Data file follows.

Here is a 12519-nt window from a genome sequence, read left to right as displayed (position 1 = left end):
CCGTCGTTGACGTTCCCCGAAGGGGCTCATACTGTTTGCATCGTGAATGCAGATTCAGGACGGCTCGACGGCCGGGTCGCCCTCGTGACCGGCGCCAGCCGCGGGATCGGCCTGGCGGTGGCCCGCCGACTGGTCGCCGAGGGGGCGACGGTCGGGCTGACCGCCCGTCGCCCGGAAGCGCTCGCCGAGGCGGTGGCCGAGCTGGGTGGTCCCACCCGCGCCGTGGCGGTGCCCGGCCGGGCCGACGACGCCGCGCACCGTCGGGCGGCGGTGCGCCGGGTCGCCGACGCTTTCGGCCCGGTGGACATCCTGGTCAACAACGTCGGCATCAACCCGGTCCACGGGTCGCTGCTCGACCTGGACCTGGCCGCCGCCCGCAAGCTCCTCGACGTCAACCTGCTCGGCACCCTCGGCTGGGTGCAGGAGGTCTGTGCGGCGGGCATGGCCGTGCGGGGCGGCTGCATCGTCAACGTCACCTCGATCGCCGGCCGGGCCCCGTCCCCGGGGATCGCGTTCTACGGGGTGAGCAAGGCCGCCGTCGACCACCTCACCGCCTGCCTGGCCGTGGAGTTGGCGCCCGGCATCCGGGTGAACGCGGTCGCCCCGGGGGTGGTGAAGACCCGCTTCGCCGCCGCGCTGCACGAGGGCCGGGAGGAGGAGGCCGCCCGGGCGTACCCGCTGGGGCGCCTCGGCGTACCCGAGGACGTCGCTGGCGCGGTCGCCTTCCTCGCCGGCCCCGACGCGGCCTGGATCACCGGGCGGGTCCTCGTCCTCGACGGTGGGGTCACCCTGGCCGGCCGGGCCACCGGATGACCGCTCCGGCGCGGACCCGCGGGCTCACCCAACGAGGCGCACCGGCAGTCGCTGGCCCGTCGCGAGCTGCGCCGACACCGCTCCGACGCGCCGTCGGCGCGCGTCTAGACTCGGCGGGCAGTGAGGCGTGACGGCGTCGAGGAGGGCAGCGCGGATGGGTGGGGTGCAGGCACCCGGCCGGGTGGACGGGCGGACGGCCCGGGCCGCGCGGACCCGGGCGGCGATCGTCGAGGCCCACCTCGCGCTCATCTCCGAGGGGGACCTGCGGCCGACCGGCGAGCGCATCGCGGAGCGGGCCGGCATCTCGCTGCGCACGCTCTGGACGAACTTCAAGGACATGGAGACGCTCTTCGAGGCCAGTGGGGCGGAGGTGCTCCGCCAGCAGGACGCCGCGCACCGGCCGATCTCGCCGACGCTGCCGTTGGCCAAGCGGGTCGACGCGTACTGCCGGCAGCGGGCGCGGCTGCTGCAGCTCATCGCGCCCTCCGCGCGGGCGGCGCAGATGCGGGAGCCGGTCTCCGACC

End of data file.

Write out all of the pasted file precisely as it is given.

Here is a 12519-nt window from a genome sequence, read left to right as displayed (position 1 = left end):
CCGTCGTTGACGTTCCCCGAAGGGGCTCATACTGTTTGCATCGTGAATGCAGATTCAGGACGGCTCGACGGCCGGGTCGCCCTCGTGACCGGCGCCAGCCGCGGGATCGGCCTGGCGGTGGCCCGCCGACTGGTCGCCGAGGGGGCGACGGTCGGGCTGACCGCCCGTCGCCCGGAAGCGCTCGCCGAGGCGGTGGCCGAGCTGGGTGGTCCCACCCGCGCCGTGGCGGTGCCCGGCCGGGCCGACGACGCCGCGCACCGTCGGGCGGCGGTGCGCCGGGTCGCCGACGCTTTCGGCCCGGTGGACATCCTGGTCAACAACGTCGGCATCAACCCGGTCCACGGGTCGCTGCTCGACCTGGACCTGGCCGCCGCCCGCAAGCTCCTCGACGTCAACCTGCTCGGCACCCTCGGCTGGGTGCAGGAGGTCTGTGCGGCGGGCATGGCCGTGCGGGGCGGCTGCATCGTCAACGTCACCTCGATCGCCGGCCGGGCCCCGTCCCCGGGGATCGCGTTCTACGGGGTGAGCAAGGCCGCCGTCGACCACCTCACCGCCTGCCTGGCCGTGGAGTTGGCGCCCGGCATCCGGGTGAACGCGGTCGCCCCGGGGGTGGTGAAGACCCGCTTCGCCGCCGCGCTGCACGAGGGCCGGGAGGAGGAGGCCGCCCGGGCGTACCCGCTGGGGCGCCTCGGCGTACCCGAGGACGTCGCTGGCGCGGTCGCCTTCCTCGCCGGCCCCGACGCGGCCTGGATCACCGGGCGGGTCCTCGTCCTCGACGGTGGGGTCACCCTGGCCGGCCGGGCCACCGGATGACCGCTCCGGCGCGGACCCGCGGGCTCACCCAACGAGGCGCACCGGCAGTCGCTGGCCCGTCGCGAGCTGCGCCGACACCGCTCCGACGCGCCGTCGGCGCGCGTCTAGACTCGGCGGGCAGTGAGGCGTGACGGCGTCGAGGAGGGCAGCGCGGATGGGTGGGGTGCAGGCACCCGGCCGGGTGGACGGGCGGACGGCCCGGGCCGCGCGGACCCGGGCGGCGATCGTCGAGGCCCACCTCGCGCTCATCTCCGAGGGGGACCTGCGGCCGACCGGCGAGCGCATCGCGGAGCGGGCCGGCATCTCGCTGCGCACGCTCTGGACGAACTTCAAGGACATGGAGACGCTCTTCGAGGCCAGTGGGGCGGAGGTGCTCCGCCAGCAGGACGCCGCGCACCGGCCGATCTCGCCGACGCTGCCGTTGGCCAAGCGGGTCGACGCGTACTGCCGGCAGCGGGCGCGGCTGCTGCAGCTCATCGCGCCCTCCGCGCGGGCGGCGCAGATGCGGGAGCCGGTCTCCGACC